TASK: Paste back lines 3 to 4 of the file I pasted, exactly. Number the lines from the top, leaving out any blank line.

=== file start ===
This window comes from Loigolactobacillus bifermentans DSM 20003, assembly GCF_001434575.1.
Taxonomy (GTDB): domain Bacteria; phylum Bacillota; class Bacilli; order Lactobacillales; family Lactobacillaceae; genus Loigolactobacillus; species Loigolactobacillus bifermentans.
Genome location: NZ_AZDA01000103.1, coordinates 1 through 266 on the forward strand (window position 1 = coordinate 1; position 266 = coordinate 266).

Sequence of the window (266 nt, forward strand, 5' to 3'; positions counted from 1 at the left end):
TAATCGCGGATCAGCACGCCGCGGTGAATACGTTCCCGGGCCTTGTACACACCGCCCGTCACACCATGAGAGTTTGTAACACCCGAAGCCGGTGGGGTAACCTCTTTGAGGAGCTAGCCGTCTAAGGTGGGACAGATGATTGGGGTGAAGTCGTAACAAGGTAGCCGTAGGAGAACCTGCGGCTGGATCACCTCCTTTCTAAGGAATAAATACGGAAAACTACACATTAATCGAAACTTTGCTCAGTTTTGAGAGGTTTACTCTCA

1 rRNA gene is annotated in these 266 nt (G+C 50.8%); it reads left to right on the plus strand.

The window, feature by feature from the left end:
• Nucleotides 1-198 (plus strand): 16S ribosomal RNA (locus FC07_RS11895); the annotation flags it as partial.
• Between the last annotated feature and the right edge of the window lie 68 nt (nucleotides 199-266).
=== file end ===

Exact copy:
Genome location: NZ_AZDA01000103.1, coordinates 1 through 266 on the forward strand (window position 1 = coordinate 1; position 266 = coordinate 266).

Sequence of the window (266 nt, forward strand, 5' to 3'; positions counted from 1 at the left end):